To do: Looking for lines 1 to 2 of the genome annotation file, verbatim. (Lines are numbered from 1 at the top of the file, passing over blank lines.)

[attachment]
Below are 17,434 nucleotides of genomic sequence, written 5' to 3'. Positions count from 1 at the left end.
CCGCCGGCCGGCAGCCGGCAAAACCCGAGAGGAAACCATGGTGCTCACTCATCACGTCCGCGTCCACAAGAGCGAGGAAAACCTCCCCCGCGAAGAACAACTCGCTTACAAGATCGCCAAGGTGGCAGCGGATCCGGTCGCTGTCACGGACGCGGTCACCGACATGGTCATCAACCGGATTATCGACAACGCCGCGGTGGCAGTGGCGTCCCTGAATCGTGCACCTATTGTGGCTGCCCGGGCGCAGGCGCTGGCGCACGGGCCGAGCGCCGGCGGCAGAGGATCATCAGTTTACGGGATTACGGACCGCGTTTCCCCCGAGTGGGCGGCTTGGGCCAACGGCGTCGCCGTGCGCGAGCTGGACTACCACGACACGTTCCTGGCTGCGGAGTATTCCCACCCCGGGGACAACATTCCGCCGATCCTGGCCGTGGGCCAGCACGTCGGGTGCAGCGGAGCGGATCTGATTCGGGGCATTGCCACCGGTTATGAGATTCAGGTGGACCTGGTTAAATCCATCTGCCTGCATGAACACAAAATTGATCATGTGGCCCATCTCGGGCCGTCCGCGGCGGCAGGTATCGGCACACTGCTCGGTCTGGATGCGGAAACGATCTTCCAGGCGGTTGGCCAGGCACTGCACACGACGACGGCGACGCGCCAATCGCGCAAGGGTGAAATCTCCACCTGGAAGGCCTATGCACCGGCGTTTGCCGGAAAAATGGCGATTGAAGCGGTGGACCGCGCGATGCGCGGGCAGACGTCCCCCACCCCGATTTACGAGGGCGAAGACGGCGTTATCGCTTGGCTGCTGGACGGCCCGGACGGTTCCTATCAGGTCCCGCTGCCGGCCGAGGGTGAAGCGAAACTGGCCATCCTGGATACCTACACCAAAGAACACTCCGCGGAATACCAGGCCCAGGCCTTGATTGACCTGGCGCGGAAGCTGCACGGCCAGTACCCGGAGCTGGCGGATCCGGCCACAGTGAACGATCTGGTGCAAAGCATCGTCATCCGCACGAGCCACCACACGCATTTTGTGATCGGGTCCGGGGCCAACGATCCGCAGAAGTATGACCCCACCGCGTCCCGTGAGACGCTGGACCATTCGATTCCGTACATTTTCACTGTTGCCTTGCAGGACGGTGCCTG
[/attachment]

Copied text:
Below are 17,434 nucleotides of genomic sequence, written 5' to 3'. Positions count from 1 at the left end.
CCGCCGGCCGGCAGCCGGCAAAACCCGAGAGGAAACCATGGTGCTCACTCATCACGTCCGCGTCCACAAGAGCGAGGAAAACCTCCCCCGCGAAGAACAACTCGCTTACAAGATCGCCAAGGTGGCAGCGGATCCGGTCGCTGTCACGGACGCGGTCACCGACATGGTCATCAACCGGATTATCGACAACGCCGCGGTGGCAGTGGCGTCCCTGAATCGTGCACCTATTGTGGCTGCCCGGGCGCAGGCGCTGGCGCACGGGCCGAGCGCCGGCGGCAGAGGATCATCAGTTTACGGGATTACGGACCGCGTTTCCCCCGAGTGGGCGGCTTGGGCCAACGGCGTCGCCGTGCGCGAGCTGGACTACCACGACACGTTCCTGGCTGCGGAGTATTCCCACCCCGGGGACAACATTCCGCCGATCCTGGCCGTGGGCCAGCACGTCGGGTGCAGCGGAGCGGATCTGATTCGGGGCATTGCCACCGGTTATGAGATTCAGGTGGACCTGGTTAAATCCATCTGCCTGCATGAACACAAAATTGATCATGTGGCCCATCTCGGGCCGTCCGCGGCGGCAGGTATCGGCACACTGCTCGGTCTGGATGCGGAAACGATCTTCCAGGCGGTTGGCCAGGCACTGCACACGACGACGGCGACGCGCCAATCGCGCAAGGGTGAAATCTCCACCTGGAAGGCCTATGCACCGGCGTTTGCCGGAAAAATGGCGATTGAAGCGGTGGACCGCGCGATGCGCGGGCAGACGTCCCCCACCCCGATTTACGAGGGCGAAGACGGCGTTATCGCTTGGCTGCTGGACGGCCCGGACGGTTCCTATCAGGTCCCGCTGCCGGCCGAGGGTGAAGCGAAACTGGCCATCCTGGATACCTACACCAAAGAACACTCCGCGGAATACCAGGCCCAGGCCTTGATTGACCTGGCGCGGAAGCTGCACGGCCAGTACCCGGAGCTGGCGGATCCGGCCACAGTGAACGATCTGGTGCAAAGCATCGTCATCCGCACGAGCCACCACACGCATTTTGTGATCGGGTCCGGGGCCAACGATCCGCAGAAGTATGACCCCACCGCGTCCCGTGAGACGCTGGACCATTCGATTCCGTACATTTTCACTGTTGCCTTGCAGGACGGTGCCTG